Since 2009, under the Lease Buyback Scheme, elderly home owners residing in three-room (or smaller) HDB flats have been able to monetise their HDB assets for the purpose of retirement financing. Last August, Prime Minister Lee Hsien Loong expanded the scheme to include HDB four-room flats.

Using the same illustration, an HDB four-room flat, bought for about $24,200 in 1980, lived in for 34 years, is now worth $450,000. It can be retained for the next 30 years, and the HDB this year buys back the 35 years of the end lease for $190,000 to help the elderly household finance retirement. This is the provision of a retirement safety net for elderly households based on their ownership of a four-room or smaller flat - at significant interest rate risk and house price depreciation risk for up to 30 years for the HDB.

Why, then, is there the need to "cool" the housing market in recent years? There are at least four reasons.
  • First, I use the George Effect to refer to the "unearned increments" that accrue to property owners and those who were "lucky" based on when they entered and exited the market, as well as to speculators and investors who contribute to market exuberance and bubbles.
  • Second, the persistence of house price appreciation that exceeds wage growth in the longer term could also lead to the entrenchment of what I call the Piketty effect - growing inequalities in incomes and wealth from inheritance flows and a growing rentier class.
  • Third, the house price level is a key economic variable that affects the lives, happiness and wealth of Singapore households. It should not become a variable that is determined by the actions of foreign speculators, global liquidity and the agendas and monetary policies of foreign governments.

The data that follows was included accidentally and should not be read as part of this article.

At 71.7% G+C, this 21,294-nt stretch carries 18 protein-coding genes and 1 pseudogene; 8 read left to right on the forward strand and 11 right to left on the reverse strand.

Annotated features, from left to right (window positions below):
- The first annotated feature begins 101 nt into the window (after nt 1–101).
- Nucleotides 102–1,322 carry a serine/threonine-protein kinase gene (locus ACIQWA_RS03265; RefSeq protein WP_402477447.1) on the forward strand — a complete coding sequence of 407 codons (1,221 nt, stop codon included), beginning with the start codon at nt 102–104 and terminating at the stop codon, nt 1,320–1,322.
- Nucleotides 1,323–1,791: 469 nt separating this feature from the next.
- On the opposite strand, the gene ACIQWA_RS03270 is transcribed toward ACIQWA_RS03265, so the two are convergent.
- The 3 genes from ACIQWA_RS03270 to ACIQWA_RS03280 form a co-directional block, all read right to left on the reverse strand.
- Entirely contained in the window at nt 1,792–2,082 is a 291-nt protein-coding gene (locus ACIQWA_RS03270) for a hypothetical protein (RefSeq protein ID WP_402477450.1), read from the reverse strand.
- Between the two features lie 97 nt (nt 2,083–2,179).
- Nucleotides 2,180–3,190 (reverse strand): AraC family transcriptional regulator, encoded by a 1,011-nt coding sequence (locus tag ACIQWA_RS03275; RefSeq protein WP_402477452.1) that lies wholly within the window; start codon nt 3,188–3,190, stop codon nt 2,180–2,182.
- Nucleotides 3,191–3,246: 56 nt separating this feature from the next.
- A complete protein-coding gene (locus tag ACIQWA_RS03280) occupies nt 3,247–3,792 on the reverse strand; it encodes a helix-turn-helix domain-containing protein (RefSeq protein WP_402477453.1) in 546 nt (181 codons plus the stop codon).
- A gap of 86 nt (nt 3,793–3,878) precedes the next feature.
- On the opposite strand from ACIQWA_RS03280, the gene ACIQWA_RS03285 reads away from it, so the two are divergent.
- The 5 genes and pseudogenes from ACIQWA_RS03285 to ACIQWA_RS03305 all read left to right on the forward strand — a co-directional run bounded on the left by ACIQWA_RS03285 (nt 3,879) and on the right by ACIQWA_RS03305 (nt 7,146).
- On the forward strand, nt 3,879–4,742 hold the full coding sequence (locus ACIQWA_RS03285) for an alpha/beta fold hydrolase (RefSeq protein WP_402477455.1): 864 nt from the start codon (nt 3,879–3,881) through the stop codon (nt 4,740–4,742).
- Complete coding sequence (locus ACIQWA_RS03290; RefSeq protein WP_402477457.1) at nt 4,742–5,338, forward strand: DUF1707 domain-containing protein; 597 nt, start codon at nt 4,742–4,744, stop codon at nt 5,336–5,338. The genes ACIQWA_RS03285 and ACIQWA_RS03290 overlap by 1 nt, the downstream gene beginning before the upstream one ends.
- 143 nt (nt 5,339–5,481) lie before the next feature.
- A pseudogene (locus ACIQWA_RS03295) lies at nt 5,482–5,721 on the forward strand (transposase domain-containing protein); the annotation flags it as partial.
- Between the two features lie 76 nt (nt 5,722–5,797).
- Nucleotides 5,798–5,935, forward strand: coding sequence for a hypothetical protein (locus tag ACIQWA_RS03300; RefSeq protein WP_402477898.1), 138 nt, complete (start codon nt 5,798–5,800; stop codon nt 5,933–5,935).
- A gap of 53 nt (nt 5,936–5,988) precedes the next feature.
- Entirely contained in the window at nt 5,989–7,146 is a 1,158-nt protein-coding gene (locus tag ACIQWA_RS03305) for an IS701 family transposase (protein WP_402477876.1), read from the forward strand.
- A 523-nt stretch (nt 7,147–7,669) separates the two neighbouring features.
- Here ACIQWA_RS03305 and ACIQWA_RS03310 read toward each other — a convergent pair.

• Fourth, it is now widely accepted that housing bubbles can pose a threat to financial and macroeconomic stability. The numerous housing market cooling measures that have been introduced after the global financial crisis in Singapore as well as in numerous other countries are also known as prudential regulations.

Micro-prudential supervision aims to ensure the resilience of individual financial institutions to shocks and include regulatory standards on bank capital adequacy, leverage ratios and liquidity.

Macro-prudential regulations of the housing sector aim at increasing the resilience of the financial system as a whole and include caps on loan-to-value ratios, total debt service to income ratios, as well as stamp duties to curb speculation by the cash rich.

I would like to include another category of prudential regulation - social-prudential regulations which ensure the resilience of society and the country as a whole. This category of housing regulations includes affordable home ownership policies, as well as the integration of various income groups and races in the same housing estates.

The housing tax regime has been made more progressive, with higher transaction taxes for foreigners and investors, and owners of higher value properties paying higher property tax rates. (Stamp duties, however, can reduce transaction volumes and lead to potential sellers withholding supply. At the appropriate time, it would be good to gradually reduce these and replace them with property tax increases which should aim to have a similar effect on house price appreciation.)